Mental. During his penalty phase testimony, defendant’s brother, Allan, described the childhood he and defendant enjoyed as “pretty normal” and their parents did not deny them anything. Yet, Allan perceived a change in his brother when he started hanging around with the wrong crowd. Defendant had a bad temper and, if he did not get his way, sometimes he would have a temper tantrum. Allan recalled his brother started wearing different clothing and became increasingly more disobedient to their parents and rebellious. Allan described Dustin as having a problem with authority and with following rules. Defendant is an attention seeker; arrogant; cocky; boastful; very bright; very articulate; very manipulative; schemer.
The defense called two mental health experts at the penalty phase: Dr. Justin Wiley, a clinical psychologist,40 and Sanket A. Vyas, M.D., a forensic psychiatrist.41 Dr. Wiley conducted a mental status examination and reviewed defendant’s records, but did not perform any testing on defendant. Wiley consulted two physicians regarding defendant, and using the DSM-IV profile, he diagnosed defendant with Bipolar Affective Disorder II, polysubstance abuse and dependency, and a history of Attention Deficit Hyperactivity Disorder
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(ADHD). Defendant’s previous court-ordered testing revealed a full scale IQ of 79.42 Dr. Vyas, whose testimony dovetailed Dr. Wiley’s, came up with the same diagnosis of defendant.
Dr. Wiley found significant the history of mental illness in the Dressner family. Defendant’s paternal uncle, Eric, is depressed and sometimes suicidal; defendant’s father was on Xanax for anxiety at the time of trial; Housand, defendant’s paternal grandmother, tried twice to commit suicide and suffered from paranoid schizophrenia; defendant’s mother suffered from extreme depression when defendant’s brother was born and has panic disorder. In Dr. Wiley’s opinion, a huge genetic component drives defendant’s disorder.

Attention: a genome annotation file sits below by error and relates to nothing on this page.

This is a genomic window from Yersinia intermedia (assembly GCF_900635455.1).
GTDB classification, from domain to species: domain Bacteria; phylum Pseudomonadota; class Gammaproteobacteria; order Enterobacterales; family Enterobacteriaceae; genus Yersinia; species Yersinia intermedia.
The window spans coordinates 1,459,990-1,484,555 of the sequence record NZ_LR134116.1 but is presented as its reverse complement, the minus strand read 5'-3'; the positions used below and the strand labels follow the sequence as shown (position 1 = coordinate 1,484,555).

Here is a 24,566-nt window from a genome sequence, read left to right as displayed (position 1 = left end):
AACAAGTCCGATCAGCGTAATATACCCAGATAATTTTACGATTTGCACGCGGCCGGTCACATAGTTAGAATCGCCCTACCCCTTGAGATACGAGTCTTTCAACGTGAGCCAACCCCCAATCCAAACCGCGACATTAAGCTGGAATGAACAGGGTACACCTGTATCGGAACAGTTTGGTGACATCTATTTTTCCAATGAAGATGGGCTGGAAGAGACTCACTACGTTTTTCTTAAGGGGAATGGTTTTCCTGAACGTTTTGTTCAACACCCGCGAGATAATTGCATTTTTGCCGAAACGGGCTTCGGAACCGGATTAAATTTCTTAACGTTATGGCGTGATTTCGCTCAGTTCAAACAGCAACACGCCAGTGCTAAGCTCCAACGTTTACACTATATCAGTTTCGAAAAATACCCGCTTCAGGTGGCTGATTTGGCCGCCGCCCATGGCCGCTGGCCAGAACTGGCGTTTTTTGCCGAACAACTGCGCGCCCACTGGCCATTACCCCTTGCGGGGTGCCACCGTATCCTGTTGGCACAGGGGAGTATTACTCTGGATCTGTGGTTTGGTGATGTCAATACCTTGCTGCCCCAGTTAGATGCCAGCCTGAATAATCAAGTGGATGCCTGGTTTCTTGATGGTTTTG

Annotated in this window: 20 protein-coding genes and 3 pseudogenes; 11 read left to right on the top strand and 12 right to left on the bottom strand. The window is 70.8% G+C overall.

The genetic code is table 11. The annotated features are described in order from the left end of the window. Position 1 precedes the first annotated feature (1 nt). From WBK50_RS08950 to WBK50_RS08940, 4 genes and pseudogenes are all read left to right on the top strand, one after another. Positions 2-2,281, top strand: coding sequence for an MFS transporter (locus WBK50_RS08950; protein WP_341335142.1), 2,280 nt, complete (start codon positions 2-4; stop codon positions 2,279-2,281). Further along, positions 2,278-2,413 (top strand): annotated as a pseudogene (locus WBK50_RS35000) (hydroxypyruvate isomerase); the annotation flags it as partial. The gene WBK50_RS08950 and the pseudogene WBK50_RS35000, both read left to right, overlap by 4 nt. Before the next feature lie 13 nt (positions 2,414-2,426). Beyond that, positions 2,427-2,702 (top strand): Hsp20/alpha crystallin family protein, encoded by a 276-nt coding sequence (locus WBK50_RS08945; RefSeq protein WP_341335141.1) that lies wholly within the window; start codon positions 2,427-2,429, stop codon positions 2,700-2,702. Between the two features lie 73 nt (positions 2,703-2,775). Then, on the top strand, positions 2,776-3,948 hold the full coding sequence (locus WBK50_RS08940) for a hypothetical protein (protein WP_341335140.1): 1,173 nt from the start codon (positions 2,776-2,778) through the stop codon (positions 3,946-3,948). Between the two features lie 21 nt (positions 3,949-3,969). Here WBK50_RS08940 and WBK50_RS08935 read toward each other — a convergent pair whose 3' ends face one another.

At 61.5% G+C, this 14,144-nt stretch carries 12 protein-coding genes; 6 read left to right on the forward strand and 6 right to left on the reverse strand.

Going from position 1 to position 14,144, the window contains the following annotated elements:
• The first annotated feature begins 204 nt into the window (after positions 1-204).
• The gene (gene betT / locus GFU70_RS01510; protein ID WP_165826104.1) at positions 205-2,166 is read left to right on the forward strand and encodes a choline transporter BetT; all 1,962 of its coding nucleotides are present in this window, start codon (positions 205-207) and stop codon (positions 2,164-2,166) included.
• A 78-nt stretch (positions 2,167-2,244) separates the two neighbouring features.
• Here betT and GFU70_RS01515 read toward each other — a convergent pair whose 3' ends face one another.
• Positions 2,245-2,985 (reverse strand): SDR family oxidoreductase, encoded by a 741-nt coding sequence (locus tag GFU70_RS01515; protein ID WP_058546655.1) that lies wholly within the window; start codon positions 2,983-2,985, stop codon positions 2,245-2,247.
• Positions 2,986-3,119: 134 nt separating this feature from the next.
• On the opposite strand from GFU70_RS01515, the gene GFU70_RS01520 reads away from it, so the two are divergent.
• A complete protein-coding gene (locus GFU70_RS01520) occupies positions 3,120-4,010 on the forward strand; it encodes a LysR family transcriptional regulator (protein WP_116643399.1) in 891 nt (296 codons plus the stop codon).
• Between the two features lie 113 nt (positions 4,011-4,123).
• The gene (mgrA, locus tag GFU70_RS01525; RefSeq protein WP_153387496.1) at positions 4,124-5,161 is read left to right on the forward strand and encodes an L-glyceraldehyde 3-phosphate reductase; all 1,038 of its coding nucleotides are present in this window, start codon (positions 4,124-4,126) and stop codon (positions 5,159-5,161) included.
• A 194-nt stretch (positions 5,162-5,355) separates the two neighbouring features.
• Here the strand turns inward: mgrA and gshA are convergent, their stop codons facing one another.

Defendant suffered head trauma at the age of six or seven when he fell from a tree house and had semi-paralysis for twenty minutes. The emergency room did not x-ray the brain, only defendant’s limbs. As noted above, defendant also suffers from ADHD, which was exacerbated at the age of eleven, when defendant’s polysubstance abuse began.
Defendant was previously admitted to Methodist Pavilion Hospital, an inpatient psychiatric facility. After expulsion from that facility, defendant subsequently obtained intensive outpatient treatment for substance abuse at DePaul Psychiatric Hospital.
Dr. Wiley opined defendant is not mentally ill, he has some responsibility, but he refused the help provided him. Prescriptions such as Lithium and Atarol would have helped manage defendant’s problems, but he elected not to take his prescribed medications. Dr. Vyas concurred defendant was too obstinate to take his medicine for bipolar disorder and ADHD, both of which mental conditions are highly treatable.
Dr. Vyas opined defendant was not having a depressive episode when the crime occurred; rather, he was having a hypomanic episode. From what defendant told Dr. Vyas, when everything started happening, defendant experienced “a, kind of, force that he was just going along with, that he just kept getting revved up and amped up from one thing that happened to another,” a “very high arousal; there was a lot of excitement going on.” Nevertheless, the expert concluded defendant understood the criminality of his conduct.